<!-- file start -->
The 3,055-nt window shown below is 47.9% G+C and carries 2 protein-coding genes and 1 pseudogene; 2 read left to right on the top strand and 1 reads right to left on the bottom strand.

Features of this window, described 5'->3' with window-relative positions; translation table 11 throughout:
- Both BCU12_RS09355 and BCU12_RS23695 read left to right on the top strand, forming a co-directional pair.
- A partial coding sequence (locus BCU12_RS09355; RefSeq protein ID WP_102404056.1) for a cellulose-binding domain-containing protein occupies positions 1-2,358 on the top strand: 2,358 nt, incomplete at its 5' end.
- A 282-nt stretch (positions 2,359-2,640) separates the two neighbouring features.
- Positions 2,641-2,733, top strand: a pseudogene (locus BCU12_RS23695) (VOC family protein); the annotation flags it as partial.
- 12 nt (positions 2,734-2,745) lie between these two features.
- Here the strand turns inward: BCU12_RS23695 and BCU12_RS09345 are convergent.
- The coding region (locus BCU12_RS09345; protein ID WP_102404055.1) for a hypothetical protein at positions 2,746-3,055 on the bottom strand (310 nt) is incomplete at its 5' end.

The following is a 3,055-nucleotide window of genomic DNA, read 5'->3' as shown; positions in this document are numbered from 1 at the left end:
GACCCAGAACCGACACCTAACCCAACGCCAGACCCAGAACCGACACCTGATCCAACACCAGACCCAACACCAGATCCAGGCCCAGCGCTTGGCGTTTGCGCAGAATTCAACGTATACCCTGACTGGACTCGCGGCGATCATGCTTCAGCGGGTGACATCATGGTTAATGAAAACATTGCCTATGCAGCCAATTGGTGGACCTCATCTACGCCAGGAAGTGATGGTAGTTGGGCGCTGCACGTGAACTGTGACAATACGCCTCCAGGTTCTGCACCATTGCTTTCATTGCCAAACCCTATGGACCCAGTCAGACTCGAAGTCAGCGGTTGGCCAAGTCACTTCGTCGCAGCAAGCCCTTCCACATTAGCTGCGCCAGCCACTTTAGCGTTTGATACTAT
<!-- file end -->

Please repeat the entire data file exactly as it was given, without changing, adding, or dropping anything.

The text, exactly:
The 3,055-nt window shown below is 47.9% G+C and carries 2 protein-coding genes and 1 pseudogene; 2 read left to right on the top strand and 1 reads right to left on the bottom strand.

Features of this window, described 5'->3' with window-relative positions; translation table 11 throughout:
- Both BCU12_RS09355 and BCU12_RS23695 read left to right on the top strand, forming a co-directional pair.
- A partial coding sequence (locus BCU12_RS09355; RefSeq protein ID WP_102404056.1) for a cellulose-binding domain-containing protein occupies positions 1-2,358 on the top strand: 2,358 nt, incomplete at its 5' end.
- A 282-nt stretch (positions 2,359-2,640) separates the two neighbouring features.
- Positions 2,641-2,733, top strand: a pseudogene (locus BCU12_RS23695) (VOC family protein); the annotation flags it as partial.
- 12 nt (positions 2,734-2,745) lie between these two features.
- Here the strand turns inward: BCU12_RS23695 and BCU12_RS09345 are convergent.
- The coding region (locus BCU12_RS09345; protein ID WP_102404055.1) for a hypothetical protein at positions 2,746-3,055 on the bottom strand (310 nt) is incomplete at its 5' end.

The following is a 3,055-nucleotide window of genomic DNA, read 5'->3' as shown; positions in this document are numbered from 1 at the left end:
GACCCAGAACCGACACCTAACCCAACGCCAGACCCAGAACCGACACCTGATCCAACACCAGACCCAACACCAGATCCAGGCCCAGCGCTTGGCGTTTGCGCAGAATTCAACGTATACCCTGACTGGACTCGCGGCGATCATGCTTCAGCGGGTGACATCATGGTTAATGAAAACATTGCCTATGCAGCCAATTGGTGGACCTCATCTACGCCAGGAAGTGATGGTAGTTGGGCGCTGCACGTGAACTGTGACAATACGCCTCCAGGTTCTGCACCATTGCTTTCATTGCCAAACCCTATGGACCCAGTCAGACTCGAAGTCAGCGGTTGGCCAAGTCACTTCGTCGCAGCAAGCCCTTCCACATTAGCTGCGCCAGCCACTTTAGCGTTTGATACTAT